03 November 2016

Dinovember 2016, Day 3

A Trinisaura stands tall to survey the winter
wonderland of Antarctica's long, cold night.
Name: Trinisaura santamartaensis
Meaning: Trinidad's reptile from Santa Marta [after geologist Trinidad Diaz and the Santa Marta Cove site where it was discovered]
Time: Late Cretaceous, c 72 million years ago
Place: James Ross Island, Antartica
Size: about 1.5 metres (4.9 feet) long, though the known specimen is a subadult
Type of Dinosaur: elasmarian iguanodont (Patagonian-Antarctic long-legged beaked dinosaur)

Trinisaura is one of only a handful of dinosaurs known from Antarctica. While there weren't polar ice caps in the Age of Reptiles, wintertime would have been long, dark, and bitterly cold for months on end. Trinisaura may have had fuzzy feathers to insulate it among the snow and ice.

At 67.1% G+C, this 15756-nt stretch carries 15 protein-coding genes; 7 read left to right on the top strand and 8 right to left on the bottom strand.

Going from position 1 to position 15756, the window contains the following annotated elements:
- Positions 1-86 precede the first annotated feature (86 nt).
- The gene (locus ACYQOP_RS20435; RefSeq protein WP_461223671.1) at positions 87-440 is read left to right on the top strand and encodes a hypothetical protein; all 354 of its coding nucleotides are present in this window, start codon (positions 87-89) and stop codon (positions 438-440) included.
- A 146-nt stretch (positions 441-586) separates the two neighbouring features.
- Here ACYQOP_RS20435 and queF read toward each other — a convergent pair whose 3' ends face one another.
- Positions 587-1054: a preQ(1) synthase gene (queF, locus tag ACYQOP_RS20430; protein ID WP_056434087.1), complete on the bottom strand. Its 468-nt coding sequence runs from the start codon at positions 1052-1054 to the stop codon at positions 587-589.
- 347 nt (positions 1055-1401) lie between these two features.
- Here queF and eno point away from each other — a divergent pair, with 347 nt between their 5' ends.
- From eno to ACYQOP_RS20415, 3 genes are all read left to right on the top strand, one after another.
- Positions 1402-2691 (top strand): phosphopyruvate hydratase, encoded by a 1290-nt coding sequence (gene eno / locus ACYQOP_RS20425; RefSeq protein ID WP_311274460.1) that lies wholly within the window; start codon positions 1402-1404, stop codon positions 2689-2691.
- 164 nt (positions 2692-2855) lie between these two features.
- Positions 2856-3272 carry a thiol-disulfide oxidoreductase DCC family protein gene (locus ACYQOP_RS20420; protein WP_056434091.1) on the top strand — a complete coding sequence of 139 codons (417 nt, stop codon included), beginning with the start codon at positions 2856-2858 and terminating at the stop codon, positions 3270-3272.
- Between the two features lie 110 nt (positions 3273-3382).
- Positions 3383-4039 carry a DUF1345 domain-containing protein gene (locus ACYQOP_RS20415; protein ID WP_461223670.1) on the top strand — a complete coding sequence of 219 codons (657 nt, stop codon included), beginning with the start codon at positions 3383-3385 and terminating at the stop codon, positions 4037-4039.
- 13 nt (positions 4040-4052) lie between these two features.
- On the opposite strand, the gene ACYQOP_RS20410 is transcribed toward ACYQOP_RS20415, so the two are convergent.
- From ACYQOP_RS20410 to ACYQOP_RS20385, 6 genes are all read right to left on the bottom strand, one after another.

This dinosaur is part of a group of iguanodont ornithopods, advanced beaked herbivores, that is so far only known from Patagonia and Antarctica, called the elasmarians. The advanced elasmarian Talenkauen, related to Trinisaura, has a long body, long arms and legs, a long neck, and a surprisingly small skull. Since Trinisaura is only known from a partial skeleton, I used Talenkauen as a guide, though I made the neck a little shorter and head a little bigger - and being thoroughly enfluffened changes the neck's profile considerably!

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